Unexpected Challenges of Working as a New Grad NP

This morning I was engaged in a discussion with one of our Midlevels for the Medically Underserved cohorts. This group of new grad nurse practitioners and physician assistants has been working in the primary care setting for about six months now so has a little practice experience under their belts. As we were talking, several themes emerged in the conversation. There were a number of challenges facing these novice NPs that they hadn't anticipated. 

As nurse practitioners, we understand that our clinical skills and knowledge must continue to grow once we begin practicing. We expect to have a number of questions and rightly have some anxiety about treating patients solo, without the watchful eye of a preceptor. But, what other challenges can you expect to encounter if you're new to your practice? Here's a head up based on my conversation. 

Paperwork! 

NP students often get a pass on the day-to-day paperwork that comes with working as a nurse practitioner. But, once you're officially employed, don't expect a break. From prescription pre-authorizations to signing death certificates, filling out disability paperwork and reviewing lab results, there's a lot that goes on aside from face to face patient care in the clinic setting. Nurse practitioners can expect to do a lot of paperwork. Not to mention, as your days are typically packed with patient appointments, you may need to complete this outside of regular work hours

It's All About Numbers

Sure, healthcare facilities are set up with the mission to help diagnose, manage and treat disease, but they must also generate revenue to stay afloat in the process. Maintaining a practice requires a certain amount of cash flow and in the face of our country's increasingly uncertain healthcare landscape, practices are paying attention to where their dollars and cents come from. In most facilities, providers are monitored closely when it comes to numbers like the how many patients they see and the revenue they generate from these visits. Employers may also monitor time metrics such as how long an NP stays in a patient's room. And, if you're not meeting certain metrics, you can expect to hear about it. New grads are often thrown off by their employer's emphasis on numbers and the pressure this creates.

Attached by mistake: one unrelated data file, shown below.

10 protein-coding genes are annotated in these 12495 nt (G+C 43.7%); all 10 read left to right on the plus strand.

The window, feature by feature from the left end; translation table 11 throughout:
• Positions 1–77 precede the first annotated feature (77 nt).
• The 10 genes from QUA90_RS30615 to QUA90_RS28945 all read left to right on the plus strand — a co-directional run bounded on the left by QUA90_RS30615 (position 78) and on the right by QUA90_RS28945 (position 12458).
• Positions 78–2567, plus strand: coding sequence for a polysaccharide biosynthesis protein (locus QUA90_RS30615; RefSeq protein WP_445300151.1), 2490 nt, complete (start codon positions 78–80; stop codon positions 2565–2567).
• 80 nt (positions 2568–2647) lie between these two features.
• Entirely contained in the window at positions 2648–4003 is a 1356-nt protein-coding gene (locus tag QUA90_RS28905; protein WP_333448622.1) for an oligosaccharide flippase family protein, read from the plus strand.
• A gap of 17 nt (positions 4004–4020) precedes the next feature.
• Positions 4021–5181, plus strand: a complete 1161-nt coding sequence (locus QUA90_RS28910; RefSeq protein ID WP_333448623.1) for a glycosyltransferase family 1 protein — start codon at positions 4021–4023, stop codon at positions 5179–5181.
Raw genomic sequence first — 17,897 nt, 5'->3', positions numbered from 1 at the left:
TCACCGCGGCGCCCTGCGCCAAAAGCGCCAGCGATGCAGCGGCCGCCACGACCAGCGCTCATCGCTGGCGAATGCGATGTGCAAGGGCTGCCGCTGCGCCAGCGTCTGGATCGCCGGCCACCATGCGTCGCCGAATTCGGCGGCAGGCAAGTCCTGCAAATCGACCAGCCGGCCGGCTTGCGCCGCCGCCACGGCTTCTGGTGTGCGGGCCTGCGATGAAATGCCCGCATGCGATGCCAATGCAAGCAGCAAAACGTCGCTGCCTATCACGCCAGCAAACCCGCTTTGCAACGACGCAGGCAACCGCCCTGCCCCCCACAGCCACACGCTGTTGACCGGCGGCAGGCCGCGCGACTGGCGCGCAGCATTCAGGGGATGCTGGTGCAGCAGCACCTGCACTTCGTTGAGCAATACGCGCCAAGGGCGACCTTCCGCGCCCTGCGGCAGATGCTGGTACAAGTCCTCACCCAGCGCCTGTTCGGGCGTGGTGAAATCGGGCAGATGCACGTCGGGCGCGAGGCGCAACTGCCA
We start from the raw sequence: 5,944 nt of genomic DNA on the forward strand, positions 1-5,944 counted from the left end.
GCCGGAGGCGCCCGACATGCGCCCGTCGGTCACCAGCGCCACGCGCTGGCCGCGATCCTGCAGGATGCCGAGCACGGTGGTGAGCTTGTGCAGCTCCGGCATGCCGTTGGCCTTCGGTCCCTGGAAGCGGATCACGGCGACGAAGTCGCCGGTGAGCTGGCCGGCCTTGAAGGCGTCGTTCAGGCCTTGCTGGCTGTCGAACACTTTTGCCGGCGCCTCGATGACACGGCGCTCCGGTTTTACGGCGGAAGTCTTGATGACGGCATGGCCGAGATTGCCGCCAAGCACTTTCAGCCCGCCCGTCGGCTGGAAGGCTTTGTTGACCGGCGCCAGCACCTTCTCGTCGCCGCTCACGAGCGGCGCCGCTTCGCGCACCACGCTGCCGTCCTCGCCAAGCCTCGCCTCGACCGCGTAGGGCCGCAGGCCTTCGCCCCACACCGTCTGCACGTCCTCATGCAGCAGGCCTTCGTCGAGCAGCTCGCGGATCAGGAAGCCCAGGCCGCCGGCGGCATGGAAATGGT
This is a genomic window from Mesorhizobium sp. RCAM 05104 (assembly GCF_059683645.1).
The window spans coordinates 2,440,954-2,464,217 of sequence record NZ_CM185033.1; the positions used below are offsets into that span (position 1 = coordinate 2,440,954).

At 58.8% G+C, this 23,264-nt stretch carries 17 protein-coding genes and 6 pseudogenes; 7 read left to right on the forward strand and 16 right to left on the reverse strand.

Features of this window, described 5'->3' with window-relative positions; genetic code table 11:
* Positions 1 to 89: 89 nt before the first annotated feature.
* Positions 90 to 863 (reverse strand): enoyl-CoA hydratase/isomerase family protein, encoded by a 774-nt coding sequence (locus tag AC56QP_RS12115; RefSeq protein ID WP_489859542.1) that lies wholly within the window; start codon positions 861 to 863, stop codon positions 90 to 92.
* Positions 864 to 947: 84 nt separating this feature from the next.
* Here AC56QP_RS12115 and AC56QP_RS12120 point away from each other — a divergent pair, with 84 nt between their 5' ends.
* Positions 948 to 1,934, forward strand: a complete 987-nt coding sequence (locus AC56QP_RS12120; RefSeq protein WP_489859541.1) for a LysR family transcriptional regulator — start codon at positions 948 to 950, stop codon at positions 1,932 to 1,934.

Think Psych

You may not be a certified psychiatric nurse practitioner, but you can certainly expect to work with patents carrying such diagnoses. Nurse practitioners participating in MMU were surprised by the number of patients they treat with underlying psychiatric conditions. Even when patients are managed by psychiatric providers for these conditions, underlying disease conditions make treatment of other health issues more difficult. These patients may have more difficulty complying with treatment regimens or accessing resources. So, even if psych isn't your cup of tea, brush up on your know how as you'll see your fair share of this patient population in practice. 

What have you been surprised by in your first year working as a nurse practitioner?

 

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